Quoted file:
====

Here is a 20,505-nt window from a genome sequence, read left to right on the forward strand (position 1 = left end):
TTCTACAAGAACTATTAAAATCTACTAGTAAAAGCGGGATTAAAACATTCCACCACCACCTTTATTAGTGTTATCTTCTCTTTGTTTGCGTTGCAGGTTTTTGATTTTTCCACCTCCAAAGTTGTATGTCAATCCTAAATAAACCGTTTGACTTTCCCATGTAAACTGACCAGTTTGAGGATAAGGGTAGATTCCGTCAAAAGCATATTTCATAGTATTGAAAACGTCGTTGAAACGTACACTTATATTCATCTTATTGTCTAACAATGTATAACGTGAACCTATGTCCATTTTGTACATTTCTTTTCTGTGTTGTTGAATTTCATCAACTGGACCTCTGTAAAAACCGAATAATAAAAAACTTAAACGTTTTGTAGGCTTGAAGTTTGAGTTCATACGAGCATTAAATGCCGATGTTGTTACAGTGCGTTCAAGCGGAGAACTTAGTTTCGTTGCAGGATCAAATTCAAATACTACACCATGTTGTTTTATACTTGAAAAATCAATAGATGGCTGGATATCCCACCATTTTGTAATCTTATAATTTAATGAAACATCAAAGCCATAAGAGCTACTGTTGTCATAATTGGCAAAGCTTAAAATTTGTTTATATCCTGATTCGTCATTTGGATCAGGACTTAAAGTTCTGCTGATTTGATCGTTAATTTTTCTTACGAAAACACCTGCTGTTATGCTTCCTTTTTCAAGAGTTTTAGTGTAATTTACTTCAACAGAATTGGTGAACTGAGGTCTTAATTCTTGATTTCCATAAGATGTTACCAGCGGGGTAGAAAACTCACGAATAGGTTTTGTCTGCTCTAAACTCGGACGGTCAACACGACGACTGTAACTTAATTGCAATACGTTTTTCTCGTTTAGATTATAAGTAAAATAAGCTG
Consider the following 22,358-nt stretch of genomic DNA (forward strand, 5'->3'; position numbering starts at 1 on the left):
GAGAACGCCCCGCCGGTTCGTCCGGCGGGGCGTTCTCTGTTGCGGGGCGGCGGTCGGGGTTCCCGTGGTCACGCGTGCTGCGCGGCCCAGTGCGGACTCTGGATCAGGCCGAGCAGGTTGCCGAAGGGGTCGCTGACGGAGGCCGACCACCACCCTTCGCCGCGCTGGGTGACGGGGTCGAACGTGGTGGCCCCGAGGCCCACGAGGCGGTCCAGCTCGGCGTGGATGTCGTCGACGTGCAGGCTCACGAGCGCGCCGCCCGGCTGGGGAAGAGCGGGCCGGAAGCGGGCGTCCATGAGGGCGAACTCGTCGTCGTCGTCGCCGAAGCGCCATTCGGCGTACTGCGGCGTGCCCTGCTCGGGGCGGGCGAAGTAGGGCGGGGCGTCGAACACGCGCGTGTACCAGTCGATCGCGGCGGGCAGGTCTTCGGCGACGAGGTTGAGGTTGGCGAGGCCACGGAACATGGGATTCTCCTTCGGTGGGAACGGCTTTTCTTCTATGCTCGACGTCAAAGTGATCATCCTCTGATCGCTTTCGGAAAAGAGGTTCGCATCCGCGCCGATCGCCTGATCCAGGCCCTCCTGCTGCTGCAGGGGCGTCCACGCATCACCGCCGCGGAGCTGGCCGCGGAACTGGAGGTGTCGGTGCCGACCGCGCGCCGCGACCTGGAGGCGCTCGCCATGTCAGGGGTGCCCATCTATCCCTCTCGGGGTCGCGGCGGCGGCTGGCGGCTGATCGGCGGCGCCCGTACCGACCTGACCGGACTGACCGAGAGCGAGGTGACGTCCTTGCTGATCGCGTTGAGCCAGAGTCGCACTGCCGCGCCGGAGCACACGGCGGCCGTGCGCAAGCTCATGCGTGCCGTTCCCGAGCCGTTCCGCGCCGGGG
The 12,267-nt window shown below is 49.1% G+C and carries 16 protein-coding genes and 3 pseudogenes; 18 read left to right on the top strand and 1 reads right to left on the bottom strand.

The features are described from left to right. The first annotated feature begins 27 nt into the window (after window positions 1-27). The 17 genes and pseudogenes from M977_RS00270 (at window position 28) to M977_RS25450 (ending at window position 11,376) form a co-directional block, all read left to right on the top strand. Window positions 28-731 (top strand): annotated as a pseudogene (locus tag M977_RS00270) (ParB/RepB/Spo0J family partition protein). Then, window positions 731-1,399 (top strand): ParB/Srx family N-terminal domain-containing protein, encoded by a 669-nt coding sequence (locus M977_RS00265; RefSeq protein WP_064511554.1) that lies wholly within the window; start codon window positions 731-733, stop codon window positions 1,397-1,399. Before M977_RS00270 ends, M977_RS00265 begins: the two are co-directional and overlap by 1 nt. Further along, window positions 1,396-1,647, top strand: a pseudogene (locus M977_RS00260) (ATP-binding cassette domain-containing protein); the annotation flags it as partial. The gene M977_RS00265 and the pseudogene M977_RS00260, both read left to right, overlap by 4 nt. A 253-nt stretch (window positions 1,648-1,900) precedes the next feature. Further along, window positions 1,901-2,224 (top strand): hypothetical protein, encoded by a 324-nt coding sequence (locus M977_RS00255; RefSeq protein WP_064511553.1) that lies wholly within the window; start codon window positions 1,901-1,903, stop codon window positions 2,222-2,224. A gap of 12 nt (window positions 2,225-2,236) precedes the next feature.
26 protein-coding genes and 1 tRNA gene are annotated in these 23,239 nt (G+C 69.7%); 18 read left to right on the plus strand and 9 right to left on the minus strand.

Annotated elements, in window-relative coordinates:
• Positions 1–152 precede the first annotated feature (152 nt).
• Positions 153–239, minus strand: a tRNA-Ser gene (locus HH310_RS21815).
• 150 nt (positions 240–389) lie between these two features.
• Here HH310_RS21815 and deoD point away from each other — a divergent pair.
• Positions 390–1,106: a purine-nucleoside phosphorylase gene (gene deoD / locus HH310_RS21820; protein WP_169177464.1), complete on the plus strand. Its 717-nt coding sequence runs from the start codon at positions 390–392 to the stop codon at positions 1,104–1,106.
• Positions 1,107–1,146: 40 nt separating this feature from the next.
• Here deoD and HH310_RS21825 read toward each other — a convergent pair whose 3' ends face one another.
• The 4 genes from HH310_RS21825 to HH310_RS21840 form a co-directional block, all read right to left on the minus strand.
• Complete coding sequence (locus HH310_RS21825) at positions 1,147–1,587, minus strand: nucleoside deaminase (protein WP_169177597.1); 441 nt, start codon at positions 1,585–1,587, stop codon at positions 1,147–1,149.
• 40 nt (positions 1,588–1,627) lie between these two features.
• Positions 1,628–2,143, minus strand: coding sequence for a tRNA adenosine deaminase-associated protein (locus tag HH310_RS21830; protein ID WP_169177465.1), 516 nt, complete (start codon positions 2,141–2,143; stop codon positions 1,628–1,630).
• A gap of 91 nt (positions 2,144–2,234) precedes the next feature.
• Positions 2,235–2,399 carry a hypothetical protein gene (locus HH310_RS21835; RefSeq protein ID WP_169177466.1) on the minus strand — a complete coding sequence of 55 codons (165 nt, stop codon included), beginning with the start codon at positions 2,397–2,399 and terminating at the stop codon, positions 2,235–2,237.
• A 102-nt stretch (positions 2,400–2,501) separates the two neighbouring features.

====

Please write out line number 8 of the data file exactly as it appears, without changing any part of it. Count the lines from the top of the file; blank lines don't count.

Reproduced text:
Annotated elements, in window-relative coordinates: